I used to say that my father was the only man I knew who would slow down when he saw a green light. I put that complaint down, now, to late adolescent irritability, and the tedium of our slow daily commute from Windsor to London in the early 1980s, my father driving, with exemplary patience, through traffic jams and endless traffic lights. I remember a friend of mine – a driver, unlike me – pointing out that it makes very good sense to slow down. If the light’s green now, he said, it will very soon change to red. Better to be prepared.

Sadly, as we grow older, we become ever more aware of aftermaths. Anticipation stretches beyond the high point, to include the waning as well as the waxing of things. For the optimist, perhaps, the other way round as well, the waxing as well as the waning.

So I’ve come to dread the 21st of June, Midsummer’s Day. I know it should be a day for celebration, and I do my best to enjoy it, but I can’t help thinking it’s the start of another decline, as the days begin to shorten from the 22nd. Although the 21st of December is, by the same token, the beginning of better things, gradual loss is much harder to endure than gradual gain is to enjoy.

Weddings depress me, too. There’s so much hope. I can’t help thinking of them as unrealistically optimistic, full of fragile joy, to be followed by the inevitable decline into bickering and divorce. I can’t blot out anticipation and simply enjoy the moment.

(On the other hand, breaking with melancholy for a moment, I did enjoy my own, and I’m as optimistic as I was five years ago.)



The trees are coming into leaf in Prague, though the air is still cool and the sun isn’t shining warmly. Spring is the loveliest time of year, my favourite season, perhaps all the more so because I know the lights will soon turn red again, and, with any luck, green again, eventually.

Walking home from the metro I was reminded of Philip Larkin’s almost optimistic poem:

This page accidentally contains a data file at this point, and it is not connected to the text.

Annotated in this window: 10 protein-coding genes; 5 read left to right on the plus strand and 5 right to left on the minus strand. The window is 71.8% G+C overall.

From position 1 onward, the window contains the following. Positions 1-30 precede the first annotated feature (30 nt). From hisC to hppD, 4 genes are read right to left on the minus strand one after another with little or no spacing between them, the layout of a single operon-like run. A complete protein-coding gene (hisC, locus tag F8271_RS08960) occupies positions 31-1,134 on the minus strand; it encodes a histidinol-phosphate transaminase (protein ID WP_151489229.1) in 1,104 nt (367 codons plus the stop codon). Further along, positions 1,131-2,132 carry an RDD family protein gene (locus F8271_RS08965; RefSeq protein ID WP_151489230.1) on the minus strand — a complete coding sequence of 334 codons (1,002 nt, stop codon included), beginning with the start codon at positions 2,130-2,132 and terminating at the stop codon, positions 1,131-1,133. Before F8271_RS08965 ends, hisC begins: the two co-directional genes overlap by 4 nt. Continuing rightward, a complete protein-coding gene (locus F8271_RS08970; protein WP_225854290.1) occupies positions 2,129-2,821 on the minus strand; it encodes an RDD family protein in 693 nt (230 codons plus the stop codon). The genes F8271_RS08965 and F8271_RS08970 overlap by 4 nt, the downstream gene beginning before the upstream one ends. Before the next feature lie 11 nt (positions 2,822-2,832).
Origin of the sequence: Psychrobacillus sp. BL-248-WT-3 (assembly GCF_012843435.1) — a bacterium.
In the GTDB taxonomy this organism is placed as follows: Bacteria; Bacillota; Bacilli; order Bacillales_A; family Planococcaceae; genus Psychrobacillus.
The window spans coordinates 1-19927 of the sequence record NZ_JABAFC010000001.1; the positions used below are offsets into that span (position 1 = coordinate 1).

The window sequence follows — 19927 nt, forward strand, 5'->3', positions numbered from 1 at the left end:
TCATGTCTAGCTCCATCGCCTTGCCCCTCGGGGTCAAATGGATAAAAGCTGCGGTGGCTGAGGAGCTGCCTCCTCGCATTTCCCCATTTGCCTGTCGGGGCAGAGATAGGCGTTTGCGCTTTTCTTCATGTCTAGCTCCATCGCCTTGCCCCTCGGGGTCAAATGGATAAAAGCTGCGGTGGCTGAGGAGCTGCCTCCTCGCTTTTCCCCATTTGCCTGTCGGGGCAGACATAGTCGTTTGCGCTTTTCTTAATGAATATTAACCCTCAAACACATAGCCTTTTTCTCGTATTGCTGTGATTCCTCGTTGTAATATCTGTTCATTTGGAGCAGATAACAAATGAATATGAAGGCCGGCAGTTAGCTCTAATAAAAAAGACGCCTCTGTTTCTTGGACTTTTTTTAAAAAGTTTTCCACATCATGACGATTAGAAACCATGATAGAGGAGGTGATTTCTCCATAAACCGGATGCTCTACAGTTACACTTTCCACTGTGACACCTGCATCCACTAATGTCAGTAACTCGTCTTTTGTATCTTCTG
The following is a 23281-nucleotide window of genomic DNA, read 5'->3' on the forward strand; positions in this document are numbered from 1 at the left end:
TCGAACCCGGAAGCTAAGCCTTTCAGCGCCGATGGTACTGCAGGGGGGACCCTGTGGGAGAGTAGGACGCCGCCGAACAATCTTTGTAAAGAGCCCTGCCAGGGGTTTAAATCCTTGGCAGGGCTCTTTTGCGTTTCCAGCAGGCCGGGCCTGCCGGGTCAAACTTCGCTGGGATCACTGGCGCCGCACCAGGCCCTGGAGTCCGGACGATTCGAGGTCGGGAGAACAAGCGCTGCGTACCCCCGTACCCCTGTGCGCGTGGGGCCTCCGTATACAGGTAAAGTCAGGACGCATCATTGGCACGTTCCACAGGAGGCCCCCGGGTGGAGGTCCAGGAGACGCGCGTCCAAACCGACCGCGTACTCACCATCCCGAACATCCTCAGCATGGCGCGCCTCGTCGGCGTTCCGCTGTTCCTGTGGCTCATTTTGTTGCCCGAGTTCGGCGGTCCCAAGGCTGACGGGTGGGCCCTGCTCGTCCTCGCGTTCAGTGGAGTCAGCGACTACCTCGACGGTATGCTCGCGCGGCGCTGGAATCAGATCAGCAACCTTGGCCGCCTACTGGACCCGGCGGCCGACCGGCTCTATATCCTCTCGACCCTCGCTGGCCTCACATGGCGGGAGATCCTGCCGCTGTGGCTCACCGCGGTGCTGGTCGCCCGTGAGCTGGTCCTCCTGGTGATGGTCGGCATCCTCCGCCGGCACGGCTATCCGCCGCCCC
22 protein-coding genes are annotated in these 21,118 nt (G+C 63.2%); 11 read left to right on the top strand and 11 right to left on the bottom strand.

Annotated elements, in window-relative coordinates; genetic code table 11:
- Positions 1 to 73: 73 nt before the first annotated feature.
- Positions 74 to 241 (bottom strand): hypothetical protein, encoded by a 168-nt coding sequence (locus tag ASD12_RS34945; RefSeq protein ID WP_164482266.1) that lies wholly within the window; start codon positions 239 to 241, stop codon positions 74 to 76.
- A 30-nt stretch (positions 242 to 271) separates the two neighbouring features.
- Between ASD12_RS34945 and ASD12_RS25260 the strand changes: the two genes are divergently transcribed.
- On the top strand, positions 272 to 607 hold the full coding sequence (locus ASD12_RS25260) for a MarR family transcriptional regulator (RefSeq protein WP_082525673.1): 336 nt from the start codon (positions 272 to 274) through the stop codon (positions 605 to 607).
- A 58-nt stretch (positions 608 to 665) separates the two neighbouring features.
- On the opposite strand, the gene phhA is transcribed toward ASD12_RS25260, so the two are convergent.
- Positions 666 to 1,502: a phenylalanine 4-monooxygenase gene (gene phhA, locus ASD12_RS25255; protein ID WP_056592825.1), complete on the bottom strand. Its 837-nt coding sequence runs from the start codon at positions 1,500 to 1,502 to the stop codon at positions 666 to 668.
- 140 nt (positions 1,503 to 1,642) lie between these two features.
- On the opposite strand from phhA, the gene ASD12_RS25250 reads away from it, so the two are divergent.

The Trees

The trees are coming into leaf
Like something almost being said;
The recent buds relax and spread,
Their greenness is a kind of grief.

Is it that they are born again
And we grow old? No, they die too.
Their yearly trick of looking new
Is written down in rings of grain.

Yet still the unresting castles thresh
In fullgrown thickness every May.
Last year is dead, they seem to say,
Begin afresh, afresh, afresh.

Swings, Traffic Lights and Roundabouts

The roundabout was my undoing when I made my last, futile attempt to learn to drive some twenty-five years ago. Yesterday’s depressing report that suggests we need even more of them is the final nail in the coffin of my motoring ambitions. I know now that I’ll never be able to do it.

The underlying problem is that I can’t do more than one thing at once. I can concentrate ferociously on one thing, and switch, in the blink of an eye, to another, but two things at once just isn’t possible. My overall ‘throughput’ is good, but I do things in series not in parallel.

True, I can breathe and walk at the same time, but those are instinctive activities. If there is more than one thing I have to concentrate on at once, I fail. That’s why I could learn to play the oboe (one note at a time) but not the piano (two hands being directed to do different things). How can you tell one hand to do this whilst telling the other hand to do that?